On August 28, 2013, at 18:03 UTC, a United Launch Alliance Delta IV with a reconnaissance satellite was launched from the Vandenberg Air Force Base in California. The heavy rocket, which is the most powerful rocket currently flying and known for its delivery of exceptionally demanding payloads, utilized Saint-Gobain Seals Group’s OmniSeal® spring-energized seals and Meldin® 7021 bearings within its slip joint system.
The satellite was identified as the NROL-65 by the US National Reconnaissance Office due to its classified payload. The NROL-65 object achieved a low-Earth, sun-synchronous orbit, typical for imaging satellites and the type of launches conducted at Vandenberg site versus geosynchronous orbits that are used by broadcast satellites. Capable of putting a 25-ton payload into low Earth orbit, the three-booster Delta-IV rocket released the classified payload into its target orbit within the first lap around the Earth, marking this flight a success. The launch marked the 364th Delta flight since the start of the program in 1960 and was the 7th launch of a Delta IV Heavy.
The seals and bearings were custom designed and manufactured by the Seals Group at their Garden Grove, California, and Bristol, Rhode Island, facilities respectively. Their OmniSeal® spring-energized seals handle extreme pressure conditions ranging from vacuum to several hundred PSI (a hundred bar) and temperature conditions ranging from cryogenic to many hundreds of degrees. Examples of their other seal applications for the space industry include rocket engines, valves, turbo pumps, connections within systems, and fuel and oxidizer lines.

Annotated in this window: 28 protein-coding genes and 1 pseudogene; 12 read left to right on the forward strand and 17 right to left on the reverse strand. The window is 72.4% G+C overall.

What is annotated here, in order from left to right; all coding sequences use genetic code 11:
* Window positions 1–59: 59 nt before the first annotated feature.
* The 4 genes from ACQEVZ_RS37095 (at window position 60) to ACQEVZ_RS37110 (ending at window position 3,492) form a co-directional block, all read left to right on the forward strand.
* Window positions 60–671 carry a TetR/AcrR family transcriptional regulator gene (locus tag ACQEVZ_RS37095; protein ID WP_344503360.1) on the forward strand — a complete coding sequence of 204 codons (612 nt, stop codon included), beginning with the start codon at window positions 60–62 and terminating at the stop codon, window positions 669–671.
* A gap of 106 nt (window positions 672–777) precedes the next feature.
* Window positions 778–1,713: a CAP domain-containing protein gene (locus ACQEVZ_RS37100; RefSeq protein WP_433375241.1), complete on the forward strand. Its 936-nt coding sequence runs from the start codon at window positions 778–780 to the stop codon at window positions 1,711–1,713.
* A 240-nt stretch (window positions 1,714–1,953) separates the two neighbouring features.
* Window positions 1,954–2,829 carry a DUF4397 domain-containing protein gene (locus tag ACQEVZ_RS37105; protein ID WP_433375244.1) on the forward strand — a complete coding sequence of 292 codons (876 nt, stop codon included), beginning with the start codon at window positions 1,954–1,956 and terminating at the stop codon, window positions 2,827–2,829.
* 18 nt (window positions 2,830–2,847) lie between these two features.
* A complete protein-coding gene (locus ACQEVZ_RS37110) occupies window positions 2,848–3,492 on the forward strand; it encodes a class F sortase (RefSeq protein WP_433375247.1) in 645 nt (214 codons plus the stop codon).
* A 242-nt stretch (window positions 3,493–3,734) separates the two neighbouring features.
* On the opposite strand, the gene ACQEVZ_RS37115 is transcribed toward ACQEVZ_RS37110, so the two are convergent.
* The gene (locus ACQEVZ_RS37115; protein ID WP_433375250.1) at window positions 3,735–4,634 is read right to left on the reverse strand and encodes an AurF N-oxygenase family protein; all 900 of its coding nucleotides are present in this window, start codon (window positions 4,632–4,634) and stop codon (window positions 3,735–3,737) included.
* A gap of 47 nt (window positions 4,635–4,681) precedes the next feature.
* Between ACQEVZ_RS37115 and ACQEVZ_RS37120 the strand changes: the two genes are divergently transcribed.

Meldin® 7021 material was specifically chosen to be the bushing material due to effectively handling the demanding temperature swings as well as operating with smooth efficiency during the launch sequence. This material is also found in many demanding applications due to meeting high heat, friction, and rigidity requirements at elevated temperatures. The Seals Group has been the main supplier of sealing and polymer solutions for a majority of the rockets launched in the past fifty years or more; thousands of seals were used in the Space Shuttle, other spacecraft and the International Space Station.
For additional information about the launch or other Seals Group space news, please visit www.nasaspaceflight.com/2013/08/ula-delta-iv-h-launch-nrol-65/ Vandenberg Air Force Base or www.seals.saint-gobain.com.